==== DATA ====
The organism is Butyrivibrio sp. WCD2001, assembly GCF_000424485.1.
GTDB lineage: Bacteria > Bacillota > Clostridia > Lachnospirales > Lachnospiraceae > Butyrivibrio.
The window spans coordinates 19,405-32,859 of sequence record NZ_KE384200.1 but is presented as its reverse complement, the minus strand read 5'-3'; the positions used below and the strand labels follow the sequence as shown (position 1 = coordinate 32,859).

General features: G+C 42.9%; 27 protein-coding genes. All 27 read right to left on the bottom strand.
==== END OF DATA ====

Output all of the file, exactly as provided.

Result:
The organism is Butyrivibrio sp. WCD2001, assembly GCF_000424485.1.
GTDB lineage: Bacteria > Bacillota > Clostridia > Lachnospirales > Lachnospiraceae > Butyrivibrio.
The window spans coordinates 19,405-32,859 of sequence record NZ_KE384200.1 but is presented as its reverse complement, the minus strand read 5'-3'; the positions used below and the strand labels follow the sequence as shown (position 1 = coordinate 32,859).

General features: G+C 42.9%; 27 protein-coding genes. All 27 read right to left on the bottom strand.